Excessive alcohol consumption is the third leading cause of premature death in the United States. Heavy alcohol use is one of the most common causes of reversible hypertension, it accounts for a third of all cases of nonischemic dilated cardiomyopathy, it is a frequent cause of atrial fibrillation, and it substantially increases the risk of stroke—both ischemic and hemorrhagic.

Overweight and Obesity

Alcohol consumption is associated with unhealthy weight gain and obesity. But again, the dose matters.

Authors of one study note that light-to-moderate alcohol intake is not associated with fat gain but heavy drinking is consistently related to weight gain. According to study authors, experimental evidence is mixed and suggests that moderate intake of alcohol does not lead to weight gain over the short-term but alcohol intake may be a risk factor for obesity in some individuals.


There are some people who should not consume alcohol at all—even in limited amounts. For example, certain over-the-counter and prescription medications cause drowsiness and should not be taken with alcohol. A label on your prescription bottle should indicate whether or not alcohol consumption is safe. Check with your healthcare provider or pharmacist for personalized advice.

The NIAAA also advises that people who are pregnant should not drink alcohol. According to the organization, "prenatal alcohol exposure can result in brain damage and other serious problems in the baby. The effects are known as fetal alcohol spectrum disorders, or FASD, and can result in lifelong physical, cognitive, and behavioral problems.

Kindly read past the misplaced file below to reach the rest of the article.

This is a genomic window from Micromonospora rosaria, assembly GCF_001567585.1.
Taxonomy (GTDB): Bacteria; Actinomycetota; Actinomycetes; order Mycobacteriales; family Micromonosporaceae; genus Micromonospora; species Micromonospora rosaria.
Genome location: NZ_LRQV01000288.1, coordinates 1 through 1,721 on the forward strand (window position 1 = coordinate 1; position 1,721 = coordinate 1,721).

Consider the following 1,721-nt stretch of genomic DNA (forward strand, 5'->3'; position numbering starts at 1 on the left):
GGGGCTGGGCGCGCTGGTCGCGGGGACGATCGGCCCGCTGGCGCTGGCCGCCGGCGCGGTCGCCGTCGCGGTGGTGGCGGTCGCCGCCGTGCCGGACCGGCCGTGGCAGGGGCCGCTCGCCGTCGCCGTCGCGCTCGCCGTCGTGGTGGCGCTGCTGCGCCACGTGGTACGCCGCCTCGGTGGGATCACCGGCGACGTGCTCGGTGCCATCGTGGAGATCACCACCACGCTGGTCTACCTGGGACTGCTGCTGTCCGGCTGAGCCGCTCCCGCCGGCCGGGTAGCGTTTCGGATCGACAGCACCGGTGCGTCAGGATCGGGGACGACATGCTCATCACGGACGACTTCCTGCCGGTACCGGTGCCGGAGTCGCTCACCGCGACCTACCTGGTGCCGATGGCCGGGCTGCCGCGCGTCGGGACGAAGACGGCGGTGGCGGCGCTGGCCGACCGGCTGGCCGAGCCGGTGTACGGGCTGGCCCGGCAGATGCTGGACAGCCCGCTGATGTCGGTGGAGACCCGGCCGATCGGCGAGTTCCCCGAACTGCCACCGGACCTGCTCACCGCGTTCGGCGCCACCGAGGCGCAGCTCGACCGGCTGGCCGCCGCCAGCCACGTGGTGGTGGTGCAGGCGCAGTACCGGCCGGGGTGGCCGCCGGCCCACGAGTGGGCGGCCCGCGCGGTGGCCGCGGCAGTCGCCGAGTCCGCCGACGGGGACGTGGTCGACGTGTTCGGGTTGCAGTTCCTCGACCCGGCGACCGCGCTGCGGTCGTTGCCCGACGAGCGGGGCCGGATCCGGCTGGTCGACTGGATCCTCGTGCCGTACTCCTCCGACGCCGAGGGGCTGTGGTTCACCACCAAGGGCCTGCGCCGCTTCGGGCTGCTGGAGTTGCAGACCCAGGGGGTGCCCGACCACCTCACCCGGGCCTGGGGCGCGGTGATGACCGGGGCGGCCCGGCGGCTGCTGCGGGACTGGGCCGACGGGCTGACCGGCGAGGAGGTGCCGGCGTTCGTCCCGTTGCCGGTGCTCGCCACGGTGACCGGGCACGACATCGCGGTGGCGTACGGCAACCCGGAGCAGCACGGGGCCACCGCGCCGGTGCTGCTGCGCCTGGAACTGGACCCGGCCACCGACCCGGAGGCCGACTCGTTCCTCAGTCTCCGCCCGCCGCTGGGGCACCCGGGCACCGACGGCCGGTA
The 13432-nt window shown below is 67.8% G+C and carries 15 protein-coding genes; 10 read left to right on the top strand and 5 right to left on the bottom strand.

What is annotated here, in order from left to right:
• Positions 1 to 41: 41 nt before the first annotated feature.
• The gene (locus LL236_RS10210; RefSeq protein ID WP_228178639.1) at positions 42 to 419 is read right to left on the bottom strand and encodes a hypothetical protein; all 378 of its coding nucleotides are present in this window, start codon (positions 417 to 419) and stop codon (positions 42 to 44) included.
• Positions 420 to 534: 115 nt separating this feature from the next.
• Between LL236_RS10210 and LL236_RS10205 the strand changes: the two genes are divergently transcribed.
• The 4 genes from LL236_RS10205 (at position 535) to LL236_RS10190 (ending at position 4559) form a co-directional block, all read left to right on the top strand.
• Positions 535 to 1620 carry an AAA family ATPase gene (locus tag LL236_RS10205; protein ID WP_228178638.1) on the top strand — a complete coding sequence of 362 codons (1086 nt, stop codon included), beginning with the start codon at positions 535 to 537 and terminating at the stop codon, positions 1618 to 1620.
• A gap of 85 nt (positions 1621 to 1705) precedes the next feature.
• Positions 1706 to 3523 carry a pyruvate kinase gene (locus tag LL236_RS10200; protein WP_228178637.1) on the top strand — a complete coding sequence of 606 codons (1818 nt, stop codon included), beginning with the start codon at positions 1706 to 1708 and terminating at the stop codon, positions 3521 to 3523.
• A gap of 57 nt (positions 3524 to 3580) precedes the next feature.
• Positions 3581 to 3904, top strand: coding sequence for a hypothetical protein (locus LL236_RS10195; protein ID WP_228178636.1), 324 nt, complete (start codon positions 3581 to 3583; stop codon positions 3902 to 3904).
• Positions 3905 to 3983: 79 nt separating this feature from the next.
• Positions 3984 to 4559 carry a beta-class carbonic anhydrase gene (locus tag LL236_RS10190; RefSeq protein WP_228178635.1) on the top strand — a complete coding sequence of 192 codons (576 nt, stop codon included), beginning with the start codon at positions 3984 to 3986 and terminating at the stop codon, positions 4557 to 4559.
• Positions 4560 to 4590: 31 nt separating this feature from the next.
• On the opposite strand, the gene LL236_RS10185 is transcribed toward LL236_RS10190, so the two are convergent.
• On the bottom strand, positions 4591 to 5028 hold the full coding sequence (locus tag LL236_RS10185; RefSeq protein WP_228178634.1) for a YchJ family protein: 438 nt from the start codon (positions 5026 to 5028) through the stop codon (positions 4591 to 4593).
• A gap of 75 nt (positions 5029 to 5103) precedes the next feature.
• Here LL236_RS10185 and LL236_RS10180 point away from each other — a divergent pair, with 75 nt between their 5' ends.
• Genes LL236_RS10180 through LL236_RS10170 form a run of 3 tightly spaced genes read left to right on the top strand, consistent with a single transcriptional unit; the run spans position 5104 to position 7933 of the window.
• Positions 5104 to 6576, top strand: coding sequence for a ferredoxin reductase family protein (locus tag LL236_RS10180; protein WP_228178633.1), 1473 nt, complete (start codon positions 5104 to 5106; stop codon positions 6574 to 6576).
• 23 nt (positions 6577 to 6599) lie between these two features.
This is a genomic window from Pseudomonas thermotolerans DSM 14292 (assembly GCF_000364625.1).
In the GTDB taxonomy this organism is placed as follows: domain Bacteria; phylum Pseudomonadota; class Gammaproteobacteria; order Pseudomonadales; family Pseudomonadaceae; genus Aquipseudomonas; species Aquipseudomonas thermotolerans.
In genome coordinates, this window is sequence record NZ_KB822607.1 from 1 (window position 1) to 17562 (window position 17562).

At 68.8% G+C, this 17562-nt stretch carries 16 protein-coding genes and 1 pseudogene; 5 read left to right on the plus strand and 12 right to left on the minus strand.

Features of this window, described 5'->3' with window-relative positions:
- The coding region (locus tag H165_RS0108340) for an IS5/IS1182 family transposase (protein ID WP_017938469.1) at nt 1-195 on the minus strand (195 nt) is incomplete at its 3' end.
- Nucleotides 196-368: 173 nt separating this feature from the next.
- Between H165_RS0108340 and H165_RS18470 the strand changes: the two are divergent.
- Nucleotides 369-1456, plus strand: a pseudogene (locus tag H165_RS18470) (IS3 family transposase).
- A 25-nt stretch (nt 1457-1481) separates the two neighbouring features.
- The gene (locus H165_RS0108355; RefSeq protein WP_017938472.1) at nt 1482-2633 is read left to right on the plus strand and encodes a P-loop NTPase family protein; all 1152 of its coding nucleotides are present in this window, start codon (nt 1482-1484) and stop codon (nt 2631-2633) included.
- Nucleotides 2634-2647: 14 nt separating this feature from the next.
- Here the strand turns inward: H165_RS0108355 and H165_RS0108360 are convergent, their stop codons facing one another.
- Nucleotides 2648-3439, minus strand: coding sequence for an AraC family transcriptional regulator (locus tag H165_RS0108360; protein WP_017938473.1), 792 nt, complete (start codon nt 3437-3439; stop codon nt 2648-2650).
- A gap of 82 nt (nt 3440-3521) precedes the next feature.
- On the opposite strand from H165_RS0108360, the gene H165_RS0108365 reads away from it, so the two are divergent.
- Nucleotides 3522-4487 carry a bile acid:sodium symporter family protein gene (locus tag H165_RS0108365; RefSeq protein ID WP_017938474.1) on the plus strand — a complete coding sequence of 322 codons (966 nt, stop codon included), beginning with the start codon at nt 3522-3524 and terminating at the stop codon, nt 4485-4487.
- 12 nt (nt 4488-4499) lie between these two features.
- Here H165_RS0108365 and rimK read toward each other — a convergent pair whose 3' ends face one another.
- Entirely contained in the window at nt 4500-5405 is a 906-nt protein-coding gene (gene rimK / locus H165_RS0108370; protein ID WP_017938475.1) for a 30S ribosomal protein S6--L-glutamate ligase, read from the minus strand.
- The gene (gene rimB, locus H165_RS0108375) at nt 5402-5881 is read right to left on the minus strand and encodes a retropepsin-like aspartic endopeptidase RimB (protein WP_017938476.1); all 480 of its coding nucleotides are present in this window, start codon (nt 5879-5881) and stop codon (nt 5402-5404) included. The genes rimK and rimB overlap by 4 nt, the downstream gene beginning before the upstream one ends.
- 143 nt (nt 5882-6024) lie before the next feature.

If you plan to drive or operate machinery, you should abstain from alcohol. Those who are recovering from alcoholism or struggle with addiction should also avoid alcohol. Also, those with food allergies, celiac disease, or gluten-sensitivity should check the manufacturer to be sure that their beverage of choice is safe to consume.


According to the American Academy of Allergy, Asthma, and Immunology, there are reported cases of alcohol allergy. Symptoms may include rash, swelling, or throat constriction. If you experience any related or unusual symptoms after consuming gin, talk to your health care provider for personalized advice.

Also, juniper allergy is a known allergy. If you have a juniper allergy, you should not consume gin.


There are flavored varieties of gin, but not as many as you'll find with other varieties of liquor. For example, there are strawberry-flavored gins, and gins made using floral and tea extracts. You'll also find damson gin (flavored with a plum-like fruit), blood-orange, lavender, and lemon-flavored gins.

Storage and Food Safety

Gin is usually served cold, so it is best kept in the refrigerator. You can also keep gin in the freezer.

It's usually best to consume gin within a year after opening.